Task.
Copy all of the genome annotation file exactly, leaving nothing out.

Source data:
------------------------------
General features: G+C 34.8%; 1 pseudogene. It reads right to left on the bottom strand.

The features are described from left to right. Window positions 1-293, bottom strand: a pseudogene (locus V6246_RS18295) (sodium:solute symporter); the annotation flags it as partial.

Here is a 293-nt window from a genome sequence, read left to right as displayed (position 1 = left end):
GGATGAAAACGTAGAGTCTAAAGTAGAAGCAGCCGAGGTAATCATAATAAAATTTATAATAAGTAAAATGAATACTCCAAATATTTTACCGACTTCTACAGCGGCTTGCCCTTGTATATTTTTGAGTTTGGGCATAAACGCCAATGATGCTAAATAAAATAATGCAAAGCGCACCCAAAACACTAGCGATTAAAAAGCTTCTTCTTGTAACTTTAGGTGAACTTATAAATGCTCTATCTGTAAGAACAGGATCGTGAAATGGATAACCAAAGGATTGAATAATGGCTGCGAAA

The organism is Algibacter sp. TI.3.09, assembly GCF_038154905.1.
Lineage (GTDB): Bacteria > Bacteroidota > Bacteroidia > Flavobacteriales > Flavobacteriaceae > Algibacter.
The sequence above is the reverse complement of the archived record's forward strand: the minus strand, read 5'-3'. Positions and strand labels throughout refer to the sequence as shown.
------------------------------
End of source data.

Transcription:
General features: G+C 34.8%; 1 pseudogene. It reads right to left on the bottom strand.

The features are described from left to right. Window positions 1-293, bottom strand: a pseudogene (locus V6246_RS18295) (sodium:solute symporter); the annotation flags it as partial.

Here is a 293-nt window from a genome sequence, read left to right as displayed (position 1 = left end):
GGATGAAAACGTAGAGTCTAAAGTAGAAGCAGCCGAGGTAATCATAATAAAATTTATAATAAGTAAAATGAATACTCCAAATATTTTACCGACTTCTACAGCGGCTTGCCCTTGTATATTTTTGAGTTTGGGCATAAACGCCAATGATGCTAAATAAAATAATGCAAAGCGCACCCAAAACACTAGCGATTAAAAAGCTTCTTCTTGTAACTTTAGGTGAACTTATAAATGCTCTATCTGTAAGAACAGGATCGTGAAATGGATAACCAAAGGATTGAATAATGGCTGCGAAA

The organism is Algibacter sp. TI.3.09, assembly GCF_038154905.1.
Lineage (GTDB): Bacteria > Bacteroidota > Bacteroidia > Flavobacteriales > Flavobacteriaceae > Algibacter.
The sequence above is the reverse complement of the archived record's forward strand: the minus strand, read 5'-3'. Positions and strand labels throughout refer to the sequence as shown.